Tuesday, February 1, 2011

Tightening the belt a little more

I know I haven't talked much about how the economy has affected our family, but it really has on many different levels.  I was a realtor for 12 years, and J was a carpenter for over 30 years, these industries have been hit hard in our neck of the woods .  We've had quite the change in lifestyle, some new doors have opened, and some old ones have closed.  

We've had to make decisions over the last 2 years on what to cut out to keep our monthly overhead balanced.  TV was the first to go 2 years ago, when they made you have the black box or LCD tv's, we decided we didn't need it, nor did the kids need the distraction.  We still can watch movies, I miss it at times, but mostly I think it's been positive, especially for the kids.

We let the cell phones go next about a year and a half ago when I left the real esate business.  With the two oldest girls, my husband and I on one cell phone plan, that monthly bill was one of the first to go. After 12 years of being attached to my cell phone, this was a freedom I actually enjoyed.  We are happily back to a land line only, kind of like going back in time :)  We are also too far away to have high speed internet, so just a dial up connection.

We decided to simplify on many levels, our entertainment stays closer to home, with things like trips to the library for movies and books, going to the river to swim and pick blackberries in the summer.  We hang out at home more now, enjoying our work here, and getting together sometimes in the evenings with friends for conversation and a meal.  We also go out a several times a month, just Jarin and I, to enjoy dinner and an artisan brew at a local grill/pub.  People in the community gather here, some that we've known for years, many that greet us have known J for 30 or more years.  This is what happens when you stay put in a community and let your roots go down deep, you make friends and will know and see them as you all grow older.

I think it's healthy for families to be together at home, doing things like cooking, gardening, tending animals, and doing chores.  I will tell you though,  it is harder with teenagers, they don't want to just hang out at home like I do.   They want things like cell phones and cars.  We help them get their license and first car.   However after that they have to get a job and pay for their car insurance, cell phone and gas if they want to drive their car.  Because they have to work and make money, it gives motivation for them to learn self sufficiency at a young age.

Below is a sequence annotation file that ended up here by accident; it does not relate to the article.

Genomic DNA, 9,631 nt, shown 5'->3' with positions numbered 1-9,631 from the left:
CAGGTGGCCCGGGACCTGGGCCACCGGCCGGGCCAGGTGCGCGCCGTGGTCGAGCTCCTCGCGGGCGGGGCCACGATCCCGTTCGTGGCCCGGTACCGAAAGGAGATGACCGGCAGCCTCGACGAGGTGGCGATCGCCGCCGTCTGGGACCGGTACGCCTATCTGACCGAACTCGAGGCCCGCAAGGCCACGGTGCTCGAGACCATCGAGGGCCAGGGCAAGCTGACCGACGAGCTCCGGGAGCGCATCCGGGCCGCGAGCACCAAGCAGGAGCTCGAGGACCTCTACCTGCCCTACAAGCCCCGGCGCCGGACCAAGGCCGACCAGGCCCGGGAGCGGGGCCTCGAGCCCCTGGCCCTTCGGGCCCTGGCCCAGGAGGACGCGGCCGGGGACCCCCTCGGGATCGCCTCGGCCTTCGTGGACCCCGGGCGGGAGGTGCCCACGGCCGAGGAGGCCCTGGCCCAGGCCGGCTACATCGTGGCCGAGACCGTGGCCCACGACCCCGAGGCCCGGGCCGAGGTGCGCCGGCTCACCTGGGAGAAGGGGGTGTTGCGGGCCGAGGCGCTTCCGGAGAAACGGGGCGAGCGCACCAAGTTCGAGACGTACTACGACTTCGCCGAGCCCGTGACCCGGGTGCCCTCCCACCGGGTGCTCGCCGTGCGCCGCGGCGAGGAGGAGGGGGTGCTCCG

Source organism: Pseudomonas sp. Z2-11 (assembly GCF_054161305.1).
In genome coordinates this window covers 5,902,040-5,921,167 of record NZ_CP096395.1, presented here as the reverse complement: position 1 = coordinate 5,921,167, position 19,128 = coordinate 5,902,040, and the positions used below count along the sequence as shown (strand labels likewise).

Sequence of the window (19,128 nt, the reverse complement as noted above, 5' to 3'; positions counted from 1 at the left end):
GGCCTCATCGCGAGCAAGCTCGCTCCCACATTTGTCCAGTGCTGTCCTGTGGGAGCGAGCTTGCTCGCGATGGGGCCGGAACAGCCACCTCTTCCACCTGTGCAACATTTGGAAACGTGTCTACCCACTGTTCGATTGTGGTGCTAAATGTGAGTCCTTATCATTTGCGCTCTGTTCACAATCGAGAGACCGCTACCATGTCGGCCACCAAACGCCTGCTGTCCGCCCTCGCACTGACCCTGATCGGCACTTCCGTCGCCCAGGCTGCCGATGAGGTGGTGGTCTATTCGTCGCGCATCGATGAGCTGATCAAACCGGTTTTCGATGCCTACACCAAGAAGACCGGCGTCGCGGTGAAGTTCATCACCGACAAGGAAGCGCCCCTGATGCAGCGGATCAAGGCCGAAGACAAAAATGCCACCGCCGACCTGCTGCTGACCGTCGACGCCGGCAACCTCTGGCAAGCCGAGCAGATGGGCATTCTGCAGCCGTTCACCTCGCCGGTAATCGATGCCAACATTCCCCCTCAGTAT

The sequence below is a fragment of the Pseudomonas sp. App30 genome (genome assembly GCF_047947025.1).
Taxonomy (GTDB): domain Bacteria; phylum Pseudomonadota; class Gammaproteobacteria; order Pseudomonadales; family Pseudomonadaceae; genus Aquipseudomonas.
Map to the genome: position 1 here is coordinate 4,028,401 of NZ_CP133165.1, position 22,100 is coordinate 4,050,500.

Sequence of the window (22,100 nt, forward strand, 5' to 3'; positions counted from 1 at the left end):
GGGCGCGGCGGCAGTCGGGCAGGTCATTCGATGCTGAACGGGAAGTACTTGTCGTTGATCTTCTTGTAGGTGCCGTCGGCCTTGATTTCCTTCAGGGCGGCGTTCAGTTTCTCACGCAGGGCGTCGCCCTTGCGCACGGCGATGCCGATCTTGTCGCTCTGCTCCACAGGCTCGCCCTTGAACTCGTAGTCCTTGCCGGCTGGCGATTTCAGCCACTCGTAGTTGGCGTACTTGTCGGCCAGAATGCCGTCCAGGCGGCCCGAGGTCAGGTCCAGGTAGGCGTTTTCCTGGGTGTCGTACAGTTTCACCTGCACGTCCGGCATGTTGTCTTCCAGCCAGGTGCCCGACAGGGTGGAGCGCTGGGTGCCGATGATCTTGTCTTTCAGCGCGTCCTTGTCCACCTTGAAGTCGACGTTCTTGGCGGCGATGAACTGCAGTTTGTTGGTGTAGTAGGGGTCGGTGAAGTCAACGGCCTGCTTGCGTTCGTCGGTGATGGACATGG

It's important to me that my children have time for books and learning things on their own at home.  I've learned they will get creative given time.  Last year my son Jason was homeschooled, he was 15 and wanted to study many new things on his own.  He has a great attitude and is a self manager so I agreed.  In that year he learned to make his own gun ammunition by melting lead, filling the bullets and reloading.  He learned to tan hides, hunt, studied guns, passed his hunter safety class, and learned about our native species of plants and animals.  He ran the rabbitry, and  learned survival skills, he even made his own garden area that he tended through the summer and grew corn, green beans and pumpkins.  Learning what the soil takes to grow things, he worked hard weeding and watering all on his own piece of land.  I don't think these things would have happened if he'd been sitting in front of the tv.

Our daughter Tessa is 13,  and for 4 years she played year round soccer, she used to be a goalie for a select soccer team, this is a major time commitment (for the kids and parents), along with the gas bill for driving all over to tournaments.  She has taken the last year off, and is now looking forward to doing school track this Spring.  This is in our budget, select soccer no longer is.  Tessa is also learning guitar, and is our biggest reader, she is enjoying her time, reading, learning and growing.